Rod Teuscher (b. 1948)
A Pair of Crockett Spurs, 2020
Dimensions: 18’H x 6’W
A pair of antique Crockett spurs was the inspiration for the monumental sculpture commissioned by Balfour Senior Living and created by master bit and spur maker Rod Teuscher. In 1943, Oscar Crockett relocated his Crockett Bit & Spur Co. from Lenexa, Kansas to a brick building at 944 Pearl Street in Boulder, Colorado where he became known as one of the world’s “Big Three” bit and spur makers. He employed more than 100 craftsmen who produced 10,000 of his legendary hand-forged, hand-engraved bits and spurs annually. Crockett Co. sales catalogs from the Boulder workshop include the tag line, “You’ll Lead the Parade if they’re Crockett-made Bits and Spurs,” and show nearly 30 pages of bit, spur and buckle designs for men, women and children including the famous “Airplane Aluminum” style that was introduced in 1938. When Jim Renalde of Denver bought the company from Crockett’s widow in 1951, all products were manufactured under the Crockett Renalde brand name until the business closed in 1980.
Spur sculptor Rod Teuscher is a renowned master of the fine art of bit and spur making, and he credits much of his success to a lifetime spent in the saddle. He grew up cowboying on his family’s Wyoming ranch and at age twelve was given his first spurs by his father – a reward for working a tough three-day spring roundup and cattle drive. Teuscher learned welding in high school and began experimenting with bit making when he started his own horse training business after college. Over time, word of his talent spread and he launched a full-time metalworking business to keep up with the orders. Since then, he’s developed a worldwide clientele and still thrives on creating new and unusual designs that come from customers’ imagination, including this outdoor sculpture, one of three others he’s made for Balfour communities in Colorado and Michigan. Mr. Teuscher’s workshop, RT Bits & Spurs, is located in Gainesville, Texas.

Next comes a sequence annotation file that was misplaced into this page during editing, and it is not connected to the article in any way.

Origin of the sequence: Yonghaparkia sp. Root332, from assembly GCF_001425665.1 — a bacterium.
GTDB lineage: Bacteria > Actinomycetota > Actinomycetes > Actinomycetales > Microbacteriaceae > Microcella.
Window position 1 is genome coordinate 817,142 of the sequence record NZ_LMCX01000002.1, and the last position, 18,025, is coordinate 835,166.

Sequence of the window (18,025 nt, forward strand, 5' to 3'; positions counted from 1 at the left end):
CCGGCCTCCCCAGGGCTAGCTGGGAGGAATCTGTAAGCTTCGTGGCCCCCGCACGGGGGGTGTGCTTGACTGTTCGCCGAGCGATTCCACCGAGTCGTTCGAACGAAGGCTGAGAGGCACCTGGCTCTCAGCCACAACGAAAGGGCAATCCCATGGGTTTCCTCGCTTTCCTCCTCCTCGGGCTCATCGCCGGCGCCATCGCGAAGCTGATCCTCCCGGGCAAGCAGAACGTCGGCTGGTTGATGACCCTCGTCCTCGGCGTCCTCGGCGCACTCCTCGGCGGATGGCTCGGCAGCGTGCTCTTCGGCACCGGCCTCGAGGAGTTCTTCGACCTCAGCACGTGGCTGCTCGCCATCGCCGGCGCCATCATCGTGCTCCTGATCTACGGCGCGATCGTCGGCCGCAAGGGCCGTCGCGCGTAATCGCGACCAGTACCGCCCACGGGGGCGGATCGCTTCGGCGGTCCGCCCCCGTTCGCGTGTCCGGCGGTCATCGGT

Western style spurs have been a part of American cowboy culture since the 1850s when they were introduced by the Mexican “Vaqueros” which is a Spanish word for herder of cattle deriving from “vaca” meaning “cow” which in turn comes from the Latin word “vacca.” Spur making developed into a fine art in the late 1800s when cowboys found skilled craftsmen to create customized, highly ornate spurs inlaid with precious metals. Such spurs have become family heirlooms and are often passed down through generations. No matter what the spur’s design, its purpose is utilitarian – an aid that fine-tunes a horse’s response to leg pressure in forward and lateral movements. Any good cowboy will tell you spurs are not intended to cause pain or injury and their horses are trained to respond to the slightest touch of a spur.